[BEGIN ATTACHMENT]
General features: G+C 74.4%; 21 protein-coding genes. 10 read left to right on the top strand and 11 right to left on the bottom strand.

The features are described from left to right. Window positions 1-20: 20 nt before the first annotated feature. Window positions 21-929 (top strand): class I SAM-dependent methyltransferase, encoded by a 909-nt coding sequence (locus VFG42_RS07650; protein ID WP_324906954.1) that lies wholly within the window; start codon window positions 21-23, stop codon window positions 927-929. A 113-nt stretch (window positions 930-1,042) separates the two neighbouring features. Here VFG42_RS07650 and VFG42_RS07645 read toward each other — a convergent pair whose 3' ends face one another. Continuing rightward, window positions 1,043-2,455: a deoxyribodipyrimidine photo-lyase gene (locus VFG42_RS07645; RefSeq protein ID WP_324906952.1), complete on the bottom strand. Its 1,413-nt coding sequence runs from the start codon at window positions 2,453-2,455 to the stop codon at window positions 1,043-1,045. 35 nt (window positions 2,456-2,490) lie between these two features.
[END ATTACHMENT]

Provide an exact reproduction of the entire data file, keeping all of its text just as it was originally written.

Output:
General features: G+C 74.4%; 21 protein-coding genes. 10 read left to right on the top strand and 11 right to left on the bottom strand.

The features are described from left to right. Window positions 1-20: 20 nt before the first annotated feature. Window positions 21-929 (top strand): class I SAM-dependent methyltransferase, encoded by a 909-nt coding sequence (locus VFG42_RS07650; protein ID WP_324906954.1) that lies wholly within the window; start codon window positions 21-23, stop codon window positions 927-929. A 113-nt stretch (window positions 930-1,042) separates the two neighbouring features. Here VFG42_RS07650 and VFG42_RS07645 read toward each other — a convergent pair whose 3' ends face one another. Continuing rightward, window positions 1,043-2,455: a deoxyribodipyrimidine photo-lyase gene (locus VFG42_RS07645; RefSeq protein ID WP_324906952.1), complete on the bottom strand. Its 1,413-nt coding sequence runs from the start codon at window positions 2,453-2,455 to the stop codon at window positions 1,043-1,045. 35 nt (window positions 2,456-2,490) lie between these two features.